The Act of 1572 was dictated by the Church's fear that secular drma would corrupt morals and by the State's fear that it would encourage public disorder, a concern that derived from memories of the days of Misrule, when the Fool and the Clown would lead the entire village into Bacchanalian festivities on certain days of the year.
The influence of the patron, usually a cultured aristocrat, on the type of play produced was great.
The educated Englishman, influenced by the effects of the Italian Renaissance, desired a play which mirrored the new themes and topics of the day.
The influence of Seneca and Machiavelli was great, as well as the influence of Aristotelian Classical Drama.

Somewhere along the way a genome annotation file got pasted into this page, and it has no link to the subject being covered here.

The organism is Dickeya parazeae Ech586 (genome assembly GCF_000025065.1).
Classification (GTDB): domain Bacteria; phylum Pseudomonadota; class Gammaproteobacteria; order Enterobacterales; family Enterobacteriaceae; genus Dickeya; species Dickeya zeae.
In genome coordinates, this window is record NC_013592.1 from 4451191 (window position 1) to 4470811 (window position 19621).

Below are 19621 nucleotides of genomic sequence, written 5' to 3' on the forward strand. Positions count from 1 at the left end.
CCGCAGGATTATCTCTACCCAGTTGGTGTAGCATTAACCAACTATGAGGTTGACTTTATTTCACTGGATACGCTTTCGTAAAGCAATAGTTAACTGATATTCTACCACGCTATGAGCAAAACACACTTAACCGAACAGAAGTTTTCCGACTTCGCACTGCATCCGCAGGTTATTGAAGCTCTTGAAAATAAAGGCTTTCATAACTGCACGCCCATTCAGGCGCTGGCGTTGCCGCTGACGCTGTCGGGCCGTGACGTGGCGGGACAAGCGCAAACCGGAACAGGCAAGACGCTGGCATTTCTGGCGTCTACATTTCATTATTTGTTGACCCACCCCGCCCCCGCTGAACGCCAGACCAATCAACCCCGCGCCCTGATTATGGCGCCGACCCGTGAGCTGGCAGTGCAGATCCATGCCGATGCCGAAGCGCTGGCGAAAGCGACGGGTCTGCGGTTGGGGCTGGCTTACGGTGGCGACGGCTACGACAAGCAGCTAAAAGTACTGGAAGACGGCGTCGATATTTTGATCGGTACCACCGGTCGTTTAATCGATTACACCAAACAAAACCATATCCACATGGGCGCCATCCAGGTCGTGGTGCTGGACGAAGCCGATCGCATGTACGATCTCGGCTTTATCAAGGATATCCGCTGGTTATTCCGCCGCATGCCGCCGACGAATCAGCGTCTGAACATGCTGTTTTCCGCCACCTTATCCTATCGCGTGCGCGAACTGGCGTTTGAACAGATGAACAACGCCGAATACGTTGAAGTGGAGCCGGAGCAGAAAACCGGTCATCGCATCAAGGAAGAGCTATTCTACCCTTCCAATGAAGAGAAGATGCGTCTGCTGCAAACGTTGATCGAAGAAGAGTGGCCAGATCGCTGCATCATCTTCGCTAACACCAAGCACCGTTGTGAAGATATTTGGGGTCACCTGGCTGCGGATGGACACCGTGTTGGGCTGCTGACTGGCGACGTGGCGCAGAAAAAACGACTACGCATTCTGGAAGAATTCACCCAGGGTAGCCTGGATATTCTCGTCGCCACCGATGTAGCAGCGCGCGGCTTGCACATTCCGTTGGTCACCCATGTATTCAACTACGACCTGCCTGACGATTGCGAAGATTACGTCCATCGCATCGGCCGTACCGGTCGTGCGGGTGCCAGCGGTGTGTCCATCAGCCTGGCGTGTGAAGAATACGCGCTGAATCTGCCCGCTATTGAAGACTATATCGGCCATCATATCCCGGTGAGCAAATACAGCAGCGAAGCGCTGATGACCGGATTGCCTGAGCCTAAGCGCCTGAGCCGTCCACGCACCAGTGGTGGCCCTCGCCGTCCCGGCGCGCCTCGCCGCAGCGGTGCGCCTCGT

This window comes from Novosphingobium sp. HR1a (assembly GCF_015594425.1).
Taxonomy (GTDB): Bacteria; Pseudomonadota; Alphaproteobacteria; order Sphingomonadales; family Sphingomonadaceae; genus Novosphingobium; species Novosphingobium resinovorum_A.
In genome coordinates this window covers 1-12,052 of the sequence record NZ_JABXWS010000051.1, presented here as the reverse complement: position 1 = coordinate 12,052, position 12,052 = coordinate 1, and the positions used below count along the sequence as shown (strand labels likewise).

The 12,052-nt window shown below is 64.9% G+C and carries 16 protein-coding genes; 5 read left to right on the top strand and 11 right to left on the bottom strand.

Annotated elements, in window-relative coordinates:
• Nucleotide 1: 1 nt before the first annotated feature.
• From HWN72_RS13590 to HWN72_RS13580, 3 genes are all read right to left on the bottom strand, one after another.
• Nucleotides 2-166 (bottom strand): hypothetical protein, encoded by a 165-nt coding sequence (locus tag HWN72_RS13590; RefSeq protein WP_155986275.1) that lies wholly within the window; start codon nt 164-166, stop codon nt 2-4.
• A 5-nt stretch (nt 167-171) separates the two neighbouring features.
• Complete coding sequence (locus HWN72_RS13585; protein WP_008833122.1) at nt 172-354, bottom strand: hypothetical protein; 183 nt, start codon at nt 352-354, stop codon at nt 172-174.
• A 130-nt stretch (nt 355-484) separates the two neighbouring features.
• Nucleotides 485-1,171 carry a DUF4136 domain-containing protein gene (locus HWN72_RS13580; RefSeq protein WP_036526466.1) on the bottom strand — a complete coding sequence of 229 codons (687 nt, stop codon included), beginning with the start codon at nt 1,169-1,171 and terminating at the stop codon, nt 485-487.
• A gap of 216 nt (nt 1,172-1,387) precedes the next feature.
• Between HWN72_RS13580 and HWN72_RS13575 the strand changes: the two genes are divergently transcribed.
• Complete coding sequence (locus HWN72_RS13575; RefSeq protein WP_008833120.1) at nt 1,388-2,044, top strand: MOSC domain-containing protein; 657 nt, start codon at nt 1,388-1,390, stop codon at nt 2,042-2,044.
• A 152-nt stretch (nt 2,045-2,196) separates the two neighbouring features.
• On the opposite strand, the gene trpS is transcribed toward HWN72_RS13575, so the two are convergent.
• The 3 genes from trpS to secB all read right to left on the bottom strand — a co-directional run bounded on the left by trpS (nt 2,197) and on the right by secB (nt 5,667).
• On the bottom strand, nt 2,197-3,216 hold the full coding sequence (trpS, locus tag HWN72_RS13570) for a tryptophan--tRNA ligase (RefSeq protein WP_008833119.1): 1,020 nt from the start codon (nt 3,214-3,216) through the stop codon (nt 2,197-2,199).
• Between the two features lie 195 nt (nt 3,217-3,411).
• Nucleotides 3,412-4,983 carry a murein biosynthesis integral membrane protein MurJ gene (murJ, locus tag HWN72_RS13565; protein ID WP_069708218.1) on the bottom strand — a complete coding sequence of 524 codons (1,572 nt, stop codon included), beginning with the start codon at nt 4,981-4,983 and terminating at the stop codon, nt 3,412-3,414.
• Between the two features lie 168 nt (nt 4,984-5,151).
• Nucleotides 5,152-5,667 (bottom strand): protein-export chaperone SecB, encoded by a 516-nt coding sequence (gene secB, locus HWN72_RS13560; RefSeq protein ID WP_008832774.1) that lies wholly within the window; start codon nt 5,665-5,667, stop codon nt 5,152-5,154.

The actor menager was also obliged, however, to respect the wishes of a more popular audience, who still wished to enjoy the traditional humour of farce and the simple laguage of the everyday world.
The result of this dual influence was the development of English Renaissance Drama and a gradual abandon of morality plays, fabliaux and farce.
The structure of the inn where early dramatic companies performed, with a raised platform for the actors sorrounded by a series of galleries where the audience and musicians would sit, determined the shape and form of the first commercial playhouses or theatres built in England.